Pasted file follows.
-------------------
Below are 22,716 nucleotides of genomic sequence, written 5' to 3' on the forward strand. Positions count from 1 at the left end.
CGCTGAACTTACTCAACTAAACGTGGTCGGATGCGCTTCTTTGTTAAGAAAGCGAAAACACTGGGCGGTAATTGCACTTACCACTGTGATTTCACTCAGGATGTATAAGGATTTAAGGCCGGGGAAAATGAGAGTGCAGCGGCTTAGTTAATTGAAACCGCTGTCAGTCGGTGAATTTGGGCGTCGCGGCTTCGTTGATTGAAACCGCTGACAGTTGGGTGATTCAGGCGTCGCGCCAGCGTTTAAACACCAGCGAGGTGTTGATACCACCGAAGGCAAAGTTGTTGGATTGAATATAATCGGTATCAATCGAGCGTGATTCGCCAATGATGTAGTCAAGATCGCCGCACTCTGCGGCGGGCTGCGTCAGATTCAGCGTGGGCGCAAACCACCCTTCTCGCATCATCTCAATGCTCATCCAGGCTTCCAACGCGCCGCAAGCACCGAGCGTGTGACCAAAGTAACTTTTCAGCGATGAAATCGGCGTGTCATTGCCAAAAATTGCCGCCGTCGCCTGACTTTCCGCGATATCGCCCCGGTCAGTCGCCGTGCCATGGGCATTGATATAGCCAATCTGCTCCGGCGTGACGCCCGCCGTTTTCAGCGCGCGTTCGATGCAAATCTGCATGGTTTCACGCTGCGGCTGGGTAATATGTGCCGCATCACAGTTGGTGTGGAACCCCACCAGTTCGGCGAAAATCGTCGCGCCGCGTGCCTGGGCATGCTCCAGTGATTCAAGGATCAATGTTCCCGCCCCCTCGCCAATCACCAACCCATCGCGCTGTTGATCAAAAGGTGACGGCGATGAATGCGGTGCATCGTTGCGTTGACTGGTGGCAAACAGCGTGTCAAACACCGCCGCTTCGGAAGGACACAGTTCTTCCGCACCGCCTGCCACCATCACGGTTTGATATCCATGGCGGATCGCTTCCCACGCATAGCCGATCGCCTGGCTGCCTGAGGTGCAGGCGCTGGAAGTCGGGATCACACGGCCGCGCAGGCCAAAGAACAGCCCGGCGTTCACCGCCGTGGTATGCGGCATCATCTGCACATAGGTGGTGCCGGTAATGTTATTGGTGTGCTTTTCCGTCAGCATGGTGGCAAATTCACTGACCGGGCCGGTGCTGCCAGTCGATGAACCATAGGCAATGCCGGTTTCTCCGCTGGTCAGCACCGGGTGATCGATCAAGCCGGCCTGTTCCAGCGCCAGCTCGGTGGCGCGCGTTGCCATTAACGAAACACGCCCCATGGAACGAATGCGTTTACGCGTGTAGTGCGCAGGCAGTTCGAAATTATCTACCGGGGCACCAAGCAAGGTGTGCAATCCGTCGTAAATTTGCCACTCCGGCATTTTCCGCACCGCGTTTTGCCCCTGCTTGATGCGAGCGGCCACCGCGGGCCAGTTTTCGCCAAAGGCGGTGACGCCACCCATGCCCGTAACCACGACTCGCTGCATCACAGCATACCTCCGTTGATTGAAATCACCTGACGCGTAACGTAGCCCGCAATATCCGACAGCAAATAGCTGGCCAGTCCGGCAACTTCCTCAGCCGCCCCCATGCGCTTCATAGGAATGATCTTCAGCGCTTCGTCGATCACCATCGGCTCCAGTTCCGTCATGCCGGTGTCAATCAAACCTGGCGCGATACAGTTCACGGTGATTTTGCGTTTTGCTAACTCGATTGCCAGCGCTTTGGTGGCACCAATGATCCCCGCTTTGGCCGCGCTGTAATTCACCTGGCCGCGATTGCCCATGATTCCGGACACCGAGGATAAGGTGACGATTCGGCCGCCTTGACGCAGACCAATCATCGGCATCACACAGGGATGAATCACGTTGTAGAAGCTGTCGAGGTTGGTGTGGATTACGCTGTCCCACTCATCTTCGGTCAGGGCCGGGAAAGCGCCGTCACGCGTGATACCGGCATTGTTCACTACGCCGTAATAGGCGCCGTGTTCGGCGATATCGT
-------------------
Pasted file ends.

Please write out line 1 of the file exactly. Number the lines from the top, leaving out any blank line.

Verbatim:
Below are 22,716 nucleotides of genomic sequence, written 5' to 3' on the forward strand. Positions count from 1 at the left end.